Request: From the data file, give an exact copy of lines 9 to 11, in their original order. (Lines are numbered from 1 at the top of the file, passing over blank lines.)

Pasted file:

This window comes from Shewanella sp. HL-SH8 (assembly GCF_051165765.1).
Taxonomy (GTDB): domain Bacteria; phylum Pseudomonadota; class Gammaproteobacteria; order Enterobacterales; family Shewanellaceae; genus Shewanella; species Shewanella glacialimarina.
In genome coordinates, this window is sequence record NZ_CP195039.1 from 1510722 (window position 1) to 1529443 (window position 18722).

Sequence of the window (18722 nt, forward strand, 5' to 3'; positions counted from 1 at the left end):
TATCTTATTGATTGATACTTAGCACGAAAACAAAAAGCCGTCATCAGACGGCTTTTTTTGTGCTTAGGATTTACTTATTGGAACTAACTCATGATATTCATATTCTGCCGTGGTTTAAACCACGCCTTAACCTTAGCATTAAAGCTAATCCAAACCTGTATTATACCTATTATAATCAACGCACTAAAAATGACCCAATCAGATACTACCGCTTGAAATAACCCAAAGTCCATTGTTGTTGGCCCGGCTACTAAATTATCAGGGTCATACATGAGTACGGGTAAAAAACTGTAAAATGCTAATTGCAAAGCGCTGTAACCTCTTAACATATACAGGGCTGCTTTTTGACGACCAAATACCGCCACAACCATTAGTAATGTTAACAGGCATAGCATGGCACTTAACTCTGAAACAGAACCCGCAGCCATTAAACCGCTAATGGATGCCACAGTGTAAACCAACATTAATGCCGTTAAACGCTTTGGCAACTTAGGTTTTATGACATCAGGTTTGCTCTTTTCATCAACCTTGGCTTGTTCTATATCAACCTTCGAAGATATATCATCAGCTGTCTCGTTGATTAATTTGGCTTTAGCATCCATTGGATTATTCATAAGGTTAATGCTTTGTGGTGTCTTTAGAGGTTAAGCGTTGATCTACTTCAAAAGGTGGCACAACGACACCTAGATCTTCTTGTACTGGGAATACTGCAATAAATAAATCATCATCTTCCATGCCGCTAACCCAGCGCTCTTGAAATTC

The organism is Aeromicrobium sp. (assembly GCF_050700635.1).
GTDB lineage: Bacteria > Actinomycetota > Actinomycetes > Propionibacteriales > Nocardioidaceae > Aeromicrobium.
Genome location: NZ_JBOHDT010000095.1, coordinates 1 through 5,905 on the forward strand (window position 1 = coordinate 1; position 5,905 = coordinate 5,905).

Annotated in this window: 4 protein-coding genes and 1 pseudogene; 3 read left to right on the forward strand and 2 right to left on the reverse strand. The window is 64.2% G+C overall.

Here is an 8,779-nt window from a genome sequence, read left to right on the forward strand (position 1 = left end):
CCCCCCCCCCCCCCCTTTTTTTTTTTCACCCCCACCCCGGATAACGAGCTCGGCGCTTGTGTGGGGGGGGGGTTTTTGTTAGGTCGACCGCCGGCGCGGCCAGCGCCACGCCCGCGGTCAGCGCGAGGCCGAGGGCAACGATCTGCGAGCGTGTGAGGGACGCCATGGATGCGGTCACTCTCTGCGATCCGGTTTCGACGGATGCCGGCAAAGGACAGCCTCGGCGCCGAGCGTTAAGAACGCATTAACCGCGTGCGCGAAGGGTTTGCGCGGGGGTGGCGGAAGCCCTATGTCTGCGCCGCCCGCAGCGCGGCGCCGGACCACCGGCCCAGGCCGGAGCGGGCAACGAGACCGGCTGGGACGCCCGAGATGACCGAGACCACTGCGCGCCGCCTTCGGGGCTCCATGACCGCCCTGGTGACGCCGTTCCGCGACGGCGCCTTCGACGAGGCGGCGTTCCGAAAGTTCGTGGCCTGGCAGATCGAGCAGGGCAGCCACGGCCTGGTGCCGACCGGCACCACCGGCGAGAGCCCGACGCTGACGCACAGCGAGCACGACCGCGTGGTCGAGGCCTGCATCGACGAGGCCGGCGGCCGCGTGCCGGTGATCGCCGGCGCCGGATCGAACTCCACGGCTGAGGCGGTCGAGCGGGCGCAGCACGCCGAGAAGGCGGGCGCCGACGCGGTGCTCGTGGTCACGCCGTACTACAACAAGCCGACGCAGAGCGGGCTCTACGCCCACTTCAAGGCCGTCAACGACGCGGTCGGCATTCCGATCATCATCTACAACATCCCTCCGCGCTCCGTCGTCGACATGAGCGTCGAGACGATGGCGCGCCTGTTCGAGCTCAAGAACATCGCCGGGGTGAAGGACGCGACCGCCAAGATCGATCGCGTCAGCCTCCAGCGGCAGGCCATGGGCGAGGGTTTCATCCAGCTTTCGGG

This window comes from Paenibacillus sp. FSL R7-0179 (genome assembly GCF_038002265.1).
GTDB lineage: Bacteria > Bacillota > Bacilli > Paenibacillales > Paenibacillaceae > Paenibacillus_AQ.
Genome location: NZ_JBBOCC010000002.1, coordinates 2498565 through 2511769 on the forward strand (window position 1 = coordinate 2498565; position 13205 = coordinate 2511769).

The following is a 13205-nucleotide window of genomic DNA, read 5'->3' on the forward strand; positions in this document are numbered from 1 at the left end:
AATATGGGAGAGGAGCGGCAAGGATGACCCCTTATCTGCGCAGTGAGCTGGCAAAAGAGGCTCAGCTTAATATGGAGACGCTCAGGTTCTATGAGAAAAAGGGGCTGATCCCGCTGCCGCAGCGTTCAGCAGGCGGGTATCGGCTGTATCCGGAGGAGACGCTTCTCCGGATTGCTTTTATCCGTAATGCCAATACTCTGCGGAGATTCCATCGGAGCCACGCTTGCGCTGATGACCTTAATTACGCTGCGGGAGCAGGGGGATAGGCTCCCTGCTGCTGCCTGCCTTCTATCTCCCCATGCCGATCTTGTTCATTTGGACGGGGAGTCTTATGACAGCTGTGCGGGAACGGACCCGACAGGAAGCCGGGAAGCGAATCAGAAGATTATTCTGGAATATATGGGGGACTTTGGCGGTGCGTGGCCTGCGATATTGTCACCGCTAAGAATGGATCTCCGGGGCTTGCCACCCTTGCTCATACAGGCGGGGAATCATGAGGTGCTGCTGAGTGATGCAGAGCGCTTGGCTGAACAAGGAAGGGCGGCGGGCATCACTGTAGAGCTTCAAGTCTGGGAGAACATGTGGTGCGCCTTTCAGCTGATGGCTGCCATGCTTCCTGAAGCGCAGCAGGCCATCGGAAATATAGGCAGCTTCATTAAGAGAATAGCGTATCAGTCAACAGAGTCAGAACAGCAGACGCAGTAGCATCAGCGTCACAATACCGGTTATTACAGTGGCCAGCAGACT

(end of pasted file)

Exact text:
Annotated in this window: 4 protein-coding genes and 1 pseudogene; 3 read left to right on the forward strand and 2 right to left on the reverse strand. The window is 64.2% G+C overall.

Here is an 8,779-nt window from a genome sequence, read left to right on the forward strand (position 1 = left end):
CCCCCCCCCCCCCCCTTTTTTTTTTTCACCCCCACCCCGGATAACGAGCTCGGCGCTTGTGTGGGGGGGGGGTTTTTGTTAGGTCGACCGCCGGCGCGGCCAGCGCCACGCCCGCGGTCAGCGCGAGGCCGAGGGCAACGATCTGCGAGCGTGTGAGGGACGCCATGGATGCGGTCACTCTCTGCGATCCGGTTTCGACGGATGCCGGCAAAGGACAGCCTCGGCGCCGAGCGTTAAGAACGCATTAACCGCGTGCGCGAAGGGTTTGCGCGGGGGTGGCGGAAGCCCTATGTCTGCGCCGCCCGCAGCGCGGCGCCGGACCACCGGCCCAGGCCGGAGCGGGCAACGAGACCGGCTGGGACGCCCGAGATGACCGAGACCACTGCGCGCCGCCTTCGGGGCTCCATGACCGCCCTGGTGACGCCGTTCCGCGACGGCGCCTTCGACGAGGCGGCGTTCCGAAAGTTCGTGGCCTGGCAGATCGAGCAGGGCAGCCACGGCCTGGTGCCGACCGGCACCACCGGCGAGAGCCCGACGCTGACGCACAGCGAGCACGACCGCGTGGTCGAGGCCTGCATCGACGAGGCCGGCGGCCGCGTGCCGGTGATCGCCGGCGCCGGATCGAACTCCACGGCTGAGGCGGTCGAGCGGGCGCAGCACGCCGAGAAGGCGGGCGCCGACGCGGTGCTCGTGGTCACGCCGTACTACAACAAGCCGACGCAGAGCGGGCTCTACGCCCACTTCAAGGCCGTCAACGACGCGGTCGGCATTCCGATCATCATCTACAACATCCCTCCGCGCTCCGTCGTCGACATGAGCGTCGAGACGATGGCGCGCCTGTTCGAGCTCAAGAACATCGCCGGGGTGAAGGACGCGACCGCCAAGATCGATCGCGTCAGCCTCCAGCGGCAGGCCATGGGCGAGGGTTTCATCCAGCTTTCGGG